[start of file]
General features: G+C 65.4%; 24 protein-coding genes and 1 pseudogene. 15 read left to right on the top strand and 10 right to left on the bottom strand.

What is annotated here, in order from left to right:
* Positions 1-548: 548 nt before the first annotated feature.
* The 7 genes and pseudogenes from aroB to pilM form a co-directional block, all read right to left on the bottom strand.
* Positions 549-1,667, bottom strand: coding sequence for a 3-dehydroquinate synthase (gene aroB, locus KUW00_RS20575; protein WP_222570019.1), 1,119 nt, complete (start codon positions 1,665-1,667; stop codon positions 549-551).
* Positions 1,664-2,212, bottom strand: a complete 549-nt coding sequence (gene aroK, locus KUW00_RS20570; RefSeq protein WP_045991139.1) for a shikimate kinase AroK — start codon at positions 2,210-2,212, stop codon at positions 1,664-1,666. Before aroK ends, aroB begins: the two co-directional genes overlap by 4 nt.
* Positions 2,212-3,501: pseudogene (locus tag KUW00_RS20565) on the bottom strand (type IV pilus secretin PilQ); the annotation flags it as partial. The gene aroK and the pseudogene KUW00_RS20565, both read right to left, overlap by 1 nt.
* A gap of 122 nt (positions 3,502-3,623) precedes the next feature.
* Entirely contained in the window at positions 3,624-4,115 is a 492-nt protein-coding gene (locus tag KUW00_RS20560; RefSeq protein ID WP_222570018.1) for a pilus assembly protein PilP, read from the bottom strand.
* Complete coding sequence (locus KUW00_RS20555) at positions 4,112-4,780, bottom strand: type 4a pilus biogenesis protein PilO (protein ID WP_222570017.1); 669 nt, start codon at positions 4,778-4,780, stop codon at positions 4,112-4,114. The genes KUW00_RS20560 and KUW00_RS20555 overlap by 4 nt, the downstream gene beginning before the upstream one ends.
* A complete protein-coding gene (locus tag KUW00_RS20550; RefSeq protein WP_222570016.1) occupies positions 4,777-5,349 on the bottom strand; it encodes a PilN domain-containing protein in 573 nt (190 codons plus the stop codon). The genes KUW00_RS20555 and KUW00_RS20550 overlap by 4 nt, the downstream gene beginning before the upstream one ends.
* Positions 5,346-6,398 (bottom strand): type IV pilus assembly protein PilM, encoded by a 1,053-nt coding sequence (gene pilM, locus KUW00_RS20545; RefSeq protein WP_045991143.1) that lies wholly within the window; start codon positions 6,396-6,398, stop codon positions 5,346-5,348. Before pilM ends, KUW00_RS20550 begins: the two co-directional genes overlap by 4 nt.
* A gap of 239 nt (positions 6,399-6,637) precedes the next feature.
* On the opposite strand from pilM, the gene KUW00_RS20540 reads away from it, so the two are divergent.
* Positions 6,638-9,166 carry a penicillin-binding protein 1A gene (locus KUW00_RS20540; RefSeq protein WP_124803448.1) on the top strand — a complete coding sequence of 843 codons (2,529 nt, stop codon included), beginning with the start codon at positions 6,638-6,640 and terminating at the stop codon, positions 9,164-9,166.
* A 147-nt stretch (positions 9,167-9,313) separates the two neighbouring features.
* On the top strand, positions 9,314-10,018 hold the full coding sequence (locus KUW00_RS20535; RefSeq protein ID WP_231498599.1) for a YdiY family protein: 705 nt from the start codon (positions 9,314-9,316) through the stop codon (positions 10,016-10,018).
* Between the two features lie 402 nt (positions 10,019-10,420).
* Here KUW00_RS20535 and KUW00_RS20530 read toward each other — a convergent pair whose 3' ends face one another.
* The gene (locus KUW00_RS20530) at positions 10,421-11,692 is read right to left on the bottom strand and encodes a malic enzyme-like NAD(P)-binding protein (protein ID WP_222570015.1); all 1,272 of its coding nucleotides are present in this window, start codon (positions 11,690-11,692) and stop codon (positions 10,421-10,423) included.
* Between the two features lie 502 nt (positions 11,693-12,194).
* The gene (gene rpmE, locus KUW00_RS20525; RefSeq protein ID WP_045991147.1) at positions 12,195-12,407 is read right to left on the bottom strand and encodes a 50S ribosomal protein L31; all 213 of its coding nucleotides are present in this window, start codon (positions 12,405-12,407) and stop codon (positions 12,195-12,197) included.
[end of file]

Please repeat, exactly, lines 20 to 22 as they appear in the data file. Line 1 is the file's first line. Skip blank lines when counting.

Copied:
* The gene (locus KUW00_RS20530) at positions 10,421-11,692 is read right to left on the bottom strand and encodes a malic enzyme-like NAD(P)-binding protein (protein ID WP_222570015.1); all 1,272 of its coding nucleotides are present in this window, start codon (positions 11,690-11,692) and stop codon (positions 10,421-10,423) included.
* Between the two features lie 502 nt (positions 11,693-12,194).
* The gene (gene rpmE, locus KUW00_RS20525; RefSeq protein ID WP_045991147.1) at positions 12,195-12,407 is read right to left on the bottom strand and encodes a 50S ribosomal protein L31; all 213 of its coding nucleotides are present in this window, start codon (positions 12,405-12,407) and stop codon (positions 12,195-12,197) included.